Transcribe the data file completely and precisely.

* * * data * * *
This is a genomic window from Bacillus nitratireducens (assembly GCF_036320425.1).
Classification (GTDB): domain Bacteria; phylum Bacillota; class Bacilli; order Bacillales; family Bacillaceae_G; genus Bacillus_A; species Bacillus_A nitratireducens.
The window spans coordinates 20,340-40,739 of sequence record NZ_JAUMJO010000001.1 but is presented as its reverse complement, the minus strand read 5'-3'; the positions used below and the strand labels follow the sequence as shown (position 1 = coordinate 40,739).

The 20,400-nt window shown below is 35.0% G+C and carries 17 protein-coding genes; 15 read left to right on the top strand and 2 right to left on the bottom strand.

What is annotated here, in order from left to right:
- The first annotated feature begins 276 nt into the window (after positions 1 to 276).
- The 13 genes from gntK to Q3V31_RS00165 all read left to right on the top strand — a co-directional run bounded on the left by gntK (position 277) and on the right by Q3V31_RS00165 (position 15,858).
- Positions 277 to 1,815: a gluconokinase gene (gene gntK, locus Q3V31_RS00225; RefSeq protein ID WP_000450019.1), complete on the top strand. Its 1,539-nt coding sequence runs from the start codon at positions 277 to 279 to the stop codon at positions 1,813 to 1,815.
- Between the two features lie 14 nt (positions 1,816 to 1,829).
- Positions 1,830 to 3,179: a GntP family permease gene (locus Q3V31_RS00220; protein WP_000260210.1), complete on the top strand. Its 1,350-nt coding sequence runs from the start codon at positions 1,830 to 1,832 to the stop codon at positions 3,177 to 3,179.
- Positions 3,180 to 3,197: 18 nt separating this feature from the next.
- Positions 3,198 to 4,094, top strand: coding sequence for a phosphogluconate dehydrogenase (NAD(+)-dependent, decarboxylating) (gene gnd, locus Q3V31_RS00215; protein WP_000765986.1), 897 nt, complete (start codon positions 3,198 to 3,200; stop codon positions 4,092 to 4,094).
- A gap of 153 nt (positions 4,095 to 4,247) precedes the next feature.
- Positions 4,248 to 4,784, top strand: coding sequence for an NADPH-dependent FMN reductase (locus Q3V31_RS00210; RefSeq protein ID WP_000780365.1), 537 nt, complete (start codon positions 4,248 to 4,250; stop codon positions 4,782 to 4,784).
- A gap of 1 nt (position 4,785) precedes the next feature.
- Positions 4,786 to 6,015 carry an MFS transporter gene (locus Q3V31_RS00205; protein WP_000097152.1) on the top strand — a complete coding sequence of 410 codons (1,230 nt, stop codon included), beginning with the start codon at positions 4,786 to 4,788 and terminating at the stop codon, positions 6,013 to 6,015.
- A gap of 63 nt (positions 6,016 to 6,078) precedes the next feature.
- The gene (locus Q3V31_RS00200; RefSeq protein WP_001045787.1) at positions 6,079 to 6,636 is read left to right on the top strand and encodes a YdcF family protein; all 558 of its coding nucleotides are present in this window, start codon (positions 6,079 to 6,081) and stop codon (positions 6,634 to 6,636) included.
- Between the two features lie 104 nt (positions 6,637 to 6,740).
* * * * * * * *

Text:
This is a genomic window from Bacillus nitratireducens (assembly GCF_036320425.1).
Classification (GTDB): domain Bacteria; phylum Bacillota; class Bacilli; order Bacillales; family Bacillaceae_G; genus Bacillus_A; species Bacillus_A nitratireducens.
The window spans coordinates 20,340-40,739 of sequence record NZ_JAUMJO010000001.1 but is presented as its reverse complement, the minus strand read 5'-3'; the positions used below and the strand labels follow the sequence as shown (position 1 = coordinate 40,739).

The 20,400-nt window shown below is 35.0% G+C and carries 17 protein-coding genes; 15 read left to right on the top strand and 2 right to left on the bottom strand.

What is annotated here, in order from left to right:
- The first annotated feature begins 276 nt into the window (after positions 1 to 276).
- The 13 genes from gntK to Q3V31_RS00165 all read left to right on the top strand — a co-directional run bounded on the left by gntK (position 277) and on the right by Q3V31_RS00165 (position 15,858).
- Positions 277 to 1,815: a gluconokinase gene (gene gntK, locus Q3V31_RS00225; RefSeq protein ID WP_000450019.1), complete on the top strand. Its 1,539-nt coding sequence runs from the start codon at positions 277 to 279 to the stop codon at positions 1,813 to 1,815.
- Between the two features lie 14 nt (positions 1,816 to 1,829).
- Positions 1,830 to 3,179: a GntP family permease gene (locus Q3V31_RS00220; protein WP_000260210.1), complete on the top strand. Its 1,350-nt coding sequence runs from the start codon at positions 1,830 to 1,832 to the stop codon at positions 3,177 to 3,179.
- Positions 3,180 to 3,197: 18 nt separating this feature from the next.
- Positions 3,198 to 4,094, top strand: coding sequence for a phosphogluconate dehydrogenase (NAD(+)-dependent, decarboxylating) (gene gnd, locus Q3V31_RS00215; protein WP_000765986.1), 897 nt, complete (start codon positions 3,198 to 3,200; stop codon positions 4,092 to 4,094).
- A gap of 153 nt (positions 4,095 to 4,247) precedes the next feature.
- Positions 4,248 to 4,784, top strand: coding sequence for an NADPH-dependent FMN reductase (locus Q3V31_RS00210; RefSeq protein ID WP_000780365.1), 537 nt, complete (start codon positions 4,248 to 4,250; stop codon positions 4,782 to 4,784).
- A gap of 1 nt (position 4,785) precedes the next feature.
- Positions 4,786 to 6,015 carry an MFS transporter gene (locus Q3V31_RS00205; protein WP_000097152.1) on the top strand — a complete coding sequence of 410 codons (1,230 nt, stop codon included), beginning with the start codon at positions 4,786 to 4,788 and terminating at the stop codon, positions 6,013 to 6,015.
- A gap of 63 nt (positions 6,016 to 6,078) precedes the next feature.
- The gene (locus Q3V31_RS00200; RefSeq protein WP_001045787.1) at positions 6,079 to 6,636 is read left to right on the top strand and encodes a YdcF family protein; all 558 of its coding nucleotides are present in this window, start codon (positions 6,079 to 6,081) and stop codon (positions 6,634 to 6,636) included.
- Between the two features lie 104 nt (positions 6,637 to 6,740).